Ratchet & Clank for PS4
I didn’t have a PS2 growing up so my nostalgia is placed firmly in the Gamecube (my all time favourite console) era. I never played Ratchet & Clank, although the whole aesthetic appeals to me. I have a soft spot for mascot platformers; Banjo-Kazooie is one of my favourite games of all time. I’m even a bit fond of some of the bad ones, like Croc: Legend of the Gobbos. The Ratchet & Clank reboot was therefore pretty appealing to me. Although it feels in some ways like a blast from the past, Ratchet & Clank has enough concessions to modernity to make it feel exciting and fun even to a newcomer devoid of nostalgia.
Ratchet is a young mechanic with dreams of greatness; he seeks to join the Galactic Rangers, a squadron of elite space cadets led by the beloved, but in actually arrogant and incompetent, Captain Quark. Meanwhile, the Blarg under Chairman Drek have teamed with the sinister Doctor Neferious to create an army of war robots. One robot is defective and is produced as smaller but more intelligent and with a conscience. This robot, Clank, escapes the factory after escaping destruction and crash lands right in front of Ratchet. The two team up to fight the Blargian threat.
There have been some rather hyperbolic comparisons between this reboot and a Pixar film, but that is overstating it quite a lot. There are some fun characters and moments, particularly involving the Zapp Brannigan-esque Quark, but overall the story is incoherent and difficult to follow. It’s not that the story is complicated, it’s just that everything moves so fast and the storytelling moments so sparse it’s difficult to feel like I should care. The cutscenes that are here are pretty great and it seems odd to want more, but there it is. I wanted to love the story of Ratchet & Clank, but to be honest I finished it yesterday and I’m already fuzzy on the details.
Ratchet & Clank is a hybrid platformer and third person shooter and manages to balance these two mechanics rather well. It’s probably more of the latter than the former and it’s fun to play something so utterly detached from the tropes of the present day. Since Gears of War, third person shooters have invariably been tied into cover mechanics. I love Gears of War, but it’s difficult to deny that this can create stale and boring shooting experiences. Ratchet & Clank is nothing like this, with constant movement being the requirement to survive. There are loads of weapons and I found myself genuinely using almost all of them throughout. The hectic combat was a lot of fun and I never tired of blasting my way through the various stages. To break things up there are some simple, but fun, sections about grinding on rails and hoverboard races, as well as a couple of ship battles. These are well paced to break up the shooting and give you other things to do.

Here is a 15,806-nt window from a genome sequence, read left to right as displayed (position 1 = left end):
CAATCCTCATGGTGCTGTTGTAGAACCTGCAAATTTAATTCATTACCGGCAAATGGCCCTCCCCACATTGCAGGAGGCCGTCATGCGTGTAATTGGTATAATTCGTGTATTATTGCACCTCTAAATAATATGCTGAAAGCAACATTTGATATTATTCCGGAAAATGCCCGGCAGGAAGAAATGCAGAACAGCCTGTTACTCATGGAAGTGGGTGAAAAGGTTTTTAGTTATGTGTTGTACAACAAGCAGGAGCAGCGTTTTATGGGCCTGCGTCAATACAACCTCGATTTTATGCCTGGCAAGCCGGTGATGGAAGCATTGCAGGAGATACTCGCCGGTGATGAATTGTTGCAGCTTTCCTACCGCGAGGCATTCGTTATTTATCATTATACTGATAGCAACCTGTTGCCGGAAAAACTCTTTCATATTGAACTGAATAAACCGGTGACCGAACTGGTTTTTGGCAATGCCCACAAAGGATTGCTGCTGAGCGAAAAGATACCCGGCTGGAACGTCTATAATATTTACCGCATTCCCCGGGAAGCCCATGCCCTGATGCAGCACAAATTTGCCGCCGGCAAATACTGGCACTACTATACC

This isn’t a huge game, which is reasonable considering the lower launch price. There is an ostensibly open structure, but mostly the game is linear. There are lots of gadgets to gather, such as a jetpack which can be used in some levels, and this gives the game a slight Metroidvania element when previous planets can be returned to so you can gather collectibles. There are upgrade paths for every weapon and on my one playthrough I was only able to get them all to under 50% completion. I imagine upgrading them fully would take at least one other playthrough on the New Game+ challenge mode. The unlocks for the collectible golden screws are great and bequest all sorts of fun little additions. There are side missions, although not many and most are quite brief. I would probably have rather paid a bit more and got a bit more content, but on the value for money scale Ratchet and Clank is fine.
Ratchet & Clank looks gorgeous, with a clean and bright colour palate and a lovely world. It’s not quite Pixar; maybe more late 2000s Dreamworks, but it still looks bloody good. It’s a shame that this kind of vibrant cartoony game has been in short supply this console generation as Ratchet & Clank shows how good they can look with the boost in power. The voice acting is nice and cheesy, as well it should be for this sort of game. For something which essentially exists to promote a movie, Ratchet & Clank is a very handsomely presented package.
This isn’t the kind of game which is going to particularly linger in my memory, but as a fun and light diversion I really cannot fault it. Although I have no Ratchet & Clank nostalgia it did make me nostalgic for a simpler time. When Yooka-Laylee comes out, which is essentially going to be Banjo-Threeie, I’ll be a quivering wreck.